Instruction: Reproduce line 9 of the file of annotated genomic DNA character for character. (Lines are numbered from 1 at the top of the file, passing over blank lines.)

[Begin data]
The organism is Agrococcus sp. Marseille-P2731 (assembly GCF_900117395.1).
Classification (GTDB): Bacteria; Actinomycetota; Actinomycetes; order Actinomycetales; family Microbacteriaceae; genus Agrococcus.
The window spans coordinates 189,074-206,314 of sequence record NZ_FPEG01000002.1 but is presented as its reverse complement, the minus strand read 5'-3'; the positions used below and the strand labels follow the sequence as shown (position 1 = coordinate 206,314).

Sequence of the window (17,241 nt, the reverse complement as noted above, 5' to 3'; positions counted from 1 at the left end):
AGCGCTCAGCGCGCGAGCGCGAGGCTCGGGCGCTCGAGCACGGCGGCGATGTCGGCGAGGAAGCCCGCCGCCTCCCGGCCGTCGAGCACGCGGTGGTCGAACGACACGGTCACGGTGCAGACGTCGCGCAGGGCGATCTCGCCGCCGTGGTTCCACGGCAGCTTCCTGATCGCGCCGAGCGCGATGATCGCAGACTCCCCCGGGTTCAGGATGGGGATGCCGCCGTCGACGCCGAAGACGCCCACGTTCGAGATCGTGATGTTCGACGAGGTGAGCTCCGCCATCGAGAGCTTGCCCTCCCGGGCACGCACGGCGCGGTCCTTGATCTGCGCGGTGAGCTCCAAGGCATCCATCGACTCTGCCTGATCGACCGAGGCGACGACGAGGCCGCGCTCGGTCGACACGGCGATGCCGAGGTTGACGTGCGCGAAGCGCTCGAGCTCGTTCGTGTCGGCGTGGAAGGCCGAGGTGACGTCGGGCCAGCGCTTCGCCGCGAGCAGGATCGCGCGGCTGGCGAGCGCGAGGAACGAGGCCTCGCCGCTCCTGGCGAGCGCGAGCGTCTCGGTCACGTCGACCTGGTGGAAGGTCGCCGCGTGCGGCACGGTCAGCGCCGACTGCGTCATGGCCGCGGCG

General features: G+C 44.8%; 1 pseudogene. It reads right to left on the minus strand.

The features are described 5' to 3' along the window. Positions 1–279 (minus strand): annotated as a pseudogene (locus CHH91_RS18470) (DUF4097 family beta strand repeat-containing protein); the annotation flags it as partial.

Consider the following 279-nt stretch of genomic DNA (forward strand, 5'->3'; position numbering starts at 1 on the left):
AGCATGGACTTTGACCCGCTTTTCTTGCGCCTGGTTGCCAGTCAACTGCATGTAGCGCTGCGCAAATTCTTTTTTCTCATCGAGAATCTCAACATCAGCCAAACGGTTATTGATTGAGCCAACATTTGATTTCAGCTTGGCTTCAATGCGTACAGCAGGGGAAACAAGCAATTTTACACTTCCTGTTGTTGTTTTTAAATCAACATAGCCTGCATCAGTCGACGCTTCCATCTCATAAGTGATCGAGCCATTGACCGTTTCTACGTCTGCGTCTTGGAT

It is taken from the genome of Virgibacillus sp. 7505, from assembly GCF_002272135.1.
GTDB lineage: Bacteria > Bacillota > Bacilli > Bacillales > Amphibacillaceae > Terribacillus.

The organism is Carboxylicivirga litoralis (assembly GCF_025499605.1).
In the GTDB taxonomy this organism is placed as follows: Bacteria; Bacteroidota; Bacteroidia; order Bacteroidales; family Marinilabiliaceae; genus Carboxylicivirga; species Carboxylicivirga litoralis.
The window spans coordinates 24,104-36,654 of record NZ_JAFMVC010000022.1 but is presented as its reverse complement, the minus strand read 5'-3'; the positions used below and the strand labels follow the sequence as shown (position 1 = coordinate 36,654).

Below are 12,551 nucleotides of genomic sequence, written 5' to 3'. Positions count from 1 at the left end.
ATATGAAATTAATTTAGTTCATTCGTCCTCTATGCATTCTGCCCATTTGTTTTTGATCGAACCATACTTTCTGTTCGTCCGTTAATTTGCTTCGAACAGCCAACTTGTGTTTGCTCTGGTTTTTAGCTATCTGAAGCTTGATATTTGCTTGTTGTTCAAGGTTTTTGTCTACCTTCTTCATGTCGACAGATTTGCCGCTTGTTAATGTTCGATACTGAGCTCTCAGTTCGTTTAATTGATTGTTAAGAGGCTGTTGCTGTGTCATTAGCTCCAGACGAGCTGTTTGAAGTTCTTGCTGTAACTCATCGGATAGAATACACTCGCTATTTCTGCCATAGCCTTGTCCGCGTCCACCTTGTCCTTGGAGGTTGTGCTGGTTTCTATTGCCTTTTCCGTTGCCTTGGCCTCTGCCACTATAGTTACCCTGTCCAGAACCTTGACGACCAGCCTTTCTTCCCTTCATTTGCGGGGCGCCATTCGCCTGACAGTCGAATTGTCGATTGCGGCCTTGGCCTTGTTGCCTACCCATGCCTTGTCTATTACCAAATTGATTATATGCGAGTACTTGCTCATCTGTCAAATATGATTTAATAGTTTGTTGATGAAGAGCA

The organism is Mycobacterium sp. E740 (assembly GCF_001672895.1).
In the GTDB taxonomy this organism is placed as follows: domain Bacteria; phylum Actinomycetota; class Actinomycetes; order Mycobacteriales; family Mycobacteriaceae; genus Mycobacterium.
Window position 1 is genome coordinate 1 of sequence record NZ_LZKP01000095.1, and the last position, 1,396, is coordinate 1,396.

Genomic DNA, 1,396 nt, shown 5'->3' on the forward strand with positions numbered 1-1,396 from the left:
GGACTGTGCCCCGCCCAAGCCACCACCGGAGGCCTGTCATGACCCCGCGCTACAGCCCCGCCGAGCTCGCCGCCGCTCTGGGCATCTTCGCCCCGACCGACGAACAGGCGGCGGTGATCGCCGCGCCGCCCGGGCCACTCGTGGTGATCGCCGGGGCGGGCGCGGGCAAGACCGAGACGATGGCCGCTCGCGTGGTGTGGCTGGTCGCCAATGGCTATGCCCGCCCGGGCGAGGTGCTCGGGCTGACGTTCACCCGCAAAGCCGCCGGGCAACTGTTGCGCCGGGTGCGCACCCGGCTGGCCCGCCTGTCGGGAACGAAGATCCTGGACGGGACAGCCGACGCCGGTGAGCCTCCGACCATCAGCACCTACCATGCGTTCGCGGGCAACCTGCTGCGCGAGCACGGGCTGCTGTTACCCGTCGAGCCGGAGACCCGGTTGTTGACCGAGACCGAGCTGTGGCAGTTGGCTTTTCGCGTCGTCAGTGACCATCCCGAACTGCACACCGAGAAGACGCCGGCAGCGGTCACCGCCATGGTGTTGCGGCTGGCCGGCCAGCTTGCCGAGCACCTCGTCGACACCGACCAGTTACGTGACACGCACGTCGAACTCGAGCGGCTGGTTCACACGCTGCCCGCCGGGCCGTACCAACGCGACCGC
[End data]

AGCATGGACTTTGACCCGCTTTTCTTGCGCCTGGTTGCCAGTCAACTGCATGTAGCGCTGCGCAAATTCTTTTTTCTCATCGAGAATCTCAACATCAGCCAAACGGTTATTGATTGAGCCAACATTTGATTTCAGCTTGGCTTCAATGCGTACAGCAGGGGAAACAAGCAATTTTACACTTCCTGTTGTTGTTTTTAAATCAACATAGCCTGCATCAGTCGACGCTTCCATCTCATAAGTGATCGAGCCATTGACCGTTTCTACGTCTGCGTCTTGGAT